When the first Pugwash conference met 60 years ago, the risk of nuclear war was severe. The Cold War was at its height and the world was in the middle of a terrifying arms race. The fear was that nuclear weapons might be used, either deliberately or by accident, to trigger a global catastrophe.
This threat to all humanity led eminent scientists from the nuclear powers to bring their voices together to warn of the dangers of nuclear weapons proliferation. Galvanized by warnings from Albert Einstein, whose work inadvertently opened the door to the nuclear age, they met in Pugwash, Canada to encourage countries to move towards nuclear disarmament.
Six decades later, the Cold War is long over. While tensions and misunderstanding between the major powers remain – and need to be reduced – the prospect of these powers going to war has all but disappeared. But this does not mean the dangers that nuclear weapons pose have vanished.
In recent years, we have seen new threats emerge. There is now a major risk of nuclear weapons and technology falling into the hands of terrorist groups. These fanatics have been actively seeking such weapons and would not hesitate to use them. Their aim would be to cause as much death and destruction as possible in pursuit of their perverted goals.
We have also seen as well new states attempting to acquire nuclear weapons. In recent months, North Korea, for example, has been carrying out nuclear and missile tests in defiance of international agreements. These programs have increased fears and led to rising regional and global tensions.
It is this sombre background which makes the Pugwash Conference on Science and World Affairs in Astana this week both relevant and important. More than 200 international experts will meet in Kazakhstan’s capital to discuss how to make progress on global nuclear security and disarmament.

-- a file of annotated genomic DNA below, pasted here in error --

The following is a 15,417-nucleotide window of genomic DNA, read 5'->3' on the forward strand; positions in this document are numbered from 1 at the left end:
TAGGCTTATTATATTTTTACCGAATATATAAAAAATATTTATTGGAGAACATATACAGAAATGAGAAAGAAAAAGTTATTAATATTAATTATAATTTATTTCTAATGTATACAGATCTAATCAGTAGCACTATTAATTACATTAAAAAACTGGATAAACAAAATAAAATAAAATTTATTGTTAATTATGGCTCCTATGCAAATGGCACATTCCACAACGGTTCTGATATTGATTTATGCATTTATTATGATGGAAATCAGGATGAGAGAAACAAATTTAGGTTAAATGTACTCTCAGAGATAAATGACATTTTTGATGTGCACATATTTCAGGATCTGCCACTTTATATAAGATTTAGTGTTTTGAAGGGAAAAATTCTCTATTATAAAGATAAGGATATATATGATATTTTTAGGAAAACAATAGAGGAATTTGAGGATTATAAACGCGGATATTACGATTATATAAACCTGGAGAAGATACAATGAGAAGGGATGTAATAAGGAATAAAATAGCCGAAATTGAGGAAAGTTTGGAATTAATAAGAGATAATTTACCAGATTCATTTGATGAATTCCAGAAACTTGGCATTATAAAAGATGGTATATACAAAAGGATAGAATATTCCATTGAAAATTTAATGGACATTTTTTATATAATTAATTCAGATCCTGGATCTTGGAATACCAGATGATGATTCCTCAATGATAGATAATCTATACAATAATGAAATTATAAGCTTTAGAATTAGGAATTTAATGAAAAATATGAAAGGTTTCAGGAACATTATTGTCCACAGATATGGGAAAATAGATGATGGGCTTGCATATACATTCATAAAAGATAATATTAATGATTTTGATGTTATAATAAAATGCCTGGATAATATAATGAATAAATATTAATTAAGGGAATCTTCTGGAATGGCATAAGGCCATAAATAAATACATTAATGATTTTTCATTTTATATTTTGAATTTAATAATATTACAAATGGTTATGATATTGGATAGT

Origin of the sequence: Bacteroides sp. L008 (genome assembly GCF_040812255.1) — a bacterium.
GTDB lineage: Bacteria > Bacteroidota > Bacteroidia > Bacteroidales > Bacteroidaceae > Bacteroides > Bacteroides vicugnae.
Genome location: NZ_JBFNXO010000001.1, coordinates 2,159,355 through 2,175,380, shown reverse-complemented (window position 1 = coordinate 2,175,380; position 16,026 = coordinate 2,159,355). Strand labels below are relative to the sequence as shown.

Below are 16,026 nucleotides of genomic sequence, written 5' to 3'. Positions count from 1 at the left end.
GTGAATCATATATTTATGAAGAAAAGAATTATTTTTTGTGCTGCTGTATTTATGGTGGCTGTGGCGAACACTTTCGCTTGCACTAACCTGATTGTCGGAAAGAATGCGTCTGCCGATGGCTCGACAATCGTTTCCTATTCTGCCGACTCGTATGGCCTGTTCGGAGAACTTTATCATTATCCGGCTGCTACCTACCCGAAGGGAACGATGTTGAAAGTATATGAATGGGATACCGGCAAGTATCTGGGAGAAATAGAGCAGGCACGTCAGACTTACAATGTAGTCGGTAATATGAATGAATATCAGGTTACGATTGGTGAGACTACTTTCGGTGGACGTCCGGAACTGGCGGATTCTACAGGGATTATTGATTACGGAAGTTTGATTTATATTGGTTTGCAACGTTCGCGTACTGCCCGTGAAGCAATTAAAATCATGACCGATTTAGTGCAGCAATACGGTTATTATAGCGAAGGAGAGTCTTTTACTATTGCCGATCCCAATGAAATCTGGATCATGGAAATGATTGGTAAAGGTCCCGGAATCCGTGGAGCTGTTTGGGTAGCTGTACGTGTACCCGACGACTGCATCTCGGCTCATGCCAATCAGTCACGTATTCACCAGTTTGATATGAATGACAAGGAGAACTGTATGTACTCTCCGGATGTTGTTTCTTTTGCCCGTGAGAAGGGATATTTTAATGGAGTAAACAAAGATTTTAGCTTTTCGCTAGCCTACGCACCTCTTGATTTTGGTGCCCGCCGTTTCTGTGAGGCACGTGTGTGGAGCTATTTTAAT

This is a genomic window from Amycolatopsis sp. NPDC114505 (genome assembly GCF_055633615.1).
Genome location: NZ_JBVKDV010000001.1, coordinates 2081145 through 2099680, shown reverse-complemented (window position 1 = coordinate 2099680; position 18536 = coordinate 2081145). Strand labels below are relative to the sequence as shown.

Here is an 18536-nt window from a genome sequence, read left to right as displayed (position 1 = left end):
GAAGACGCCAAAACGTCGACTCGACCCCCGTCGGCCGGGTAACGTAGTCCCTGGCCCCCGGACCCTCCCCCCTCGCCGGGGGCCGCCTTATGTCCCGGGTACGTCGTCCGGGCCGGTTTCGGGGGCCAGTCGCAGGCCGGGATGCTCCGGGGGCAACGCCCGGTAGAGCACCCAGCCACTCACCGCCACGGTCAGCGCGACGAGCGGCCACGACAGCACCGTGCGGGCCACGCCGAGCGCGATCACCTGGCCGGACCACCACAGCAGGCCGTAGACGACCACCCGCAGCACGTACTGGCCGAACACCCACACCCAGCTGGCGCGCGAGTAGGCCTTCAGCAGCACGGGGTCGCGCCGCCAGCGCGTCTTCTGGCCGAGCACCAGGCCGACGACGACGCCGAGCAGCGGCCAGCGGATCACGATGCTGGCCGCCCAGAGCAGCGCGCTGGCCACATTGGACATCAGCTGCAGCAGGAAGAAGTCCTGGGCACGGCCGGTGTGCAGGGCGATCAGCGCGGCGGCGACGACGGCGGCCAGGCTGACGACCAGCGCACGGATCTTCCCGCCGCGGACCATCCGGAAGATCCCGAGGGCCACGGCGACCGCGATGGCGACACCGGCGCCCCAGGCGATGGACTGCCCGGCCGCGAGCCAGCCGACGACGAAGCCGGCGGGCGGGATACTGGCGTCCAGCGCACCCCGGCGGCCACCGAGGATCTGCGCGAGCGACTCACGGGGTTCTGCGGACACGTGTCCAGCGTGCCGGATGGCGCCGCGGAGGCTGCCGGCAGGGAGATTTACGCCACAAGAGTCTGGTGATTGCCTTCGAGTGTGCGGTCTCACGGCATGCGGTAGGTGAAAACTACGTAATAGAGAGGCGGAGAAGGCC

Among the topics to be debated are strengthening the nuclear test ban and how to work together to combat terrorism. Regional issues, with global significance, such as the challenges of peacebuilding in Afghanistan are also on the agenda.
There is, of course, good reason for Astana to host this influential international forum. No country in peacetime has suffered more from the impact of nuclear weapons than Kazakhstan or done more, by our actions or our campaigning, to champion the cause of disarmament.
Over 40 years, our country was the setting for almost 500 nuclear tests above and under the ground. These explosions have left a terrible legacy in terms of damage to human health and our environment. Thousands of our citizens have suffered illness or birth defects while large areas of land remain contaminated.
This terrible history explains why our country has taken such a strong stand against nuclear weapons. We voluntarily gave up the world’s fourth largest nuclear arsenal which we had inherited upon the breakup of the Soviet Union and have taken every step to encourage other countries to follow our example.
We have taken a global lead as well against nuclear tests. Even before we became fully independent in 1991, our President Nursultan Nazarbayev closed the Semipalatinsk testing site. The date of this decision – August 29th – is now officially recognized by the United Nations, at our initiative, as the International Day Against Nuclear Tests.
It is fitting, too, that August 29th has been chosen for the official ceremony to mark the opening of the International Atomic Energy Agency’s Low Enriched Uranium (LEU) Bank which has been sited in Kazakhstan. The bank is an important and practical step to prevent nuclear proliferation and reduce tensions while allowing countries to develop civilian nuclear programs.
The confidence that the LEU Bank gives of a guaranteed supply of enriched uranium has already helped reach international agreement with Iran over its nuclear program. It highlights what can be achieved to make our world safer from the threat of nuclear weapons through dialogue and cooperation and must provide a model for further steps towards disarmament in the years to come.
The campaign to rid our world of nuclear weapons is, as President Nazarbayev rightly told the United Nations, the cause of our time. We must all hope the frank and open discussions that will take place at the Pugwash Conference – 60 years after that first memorable meeting – helps move us closer towards this critical goal.
Kassym-Jomart Tokayev is Chairman of the Senate of Kazakhstan.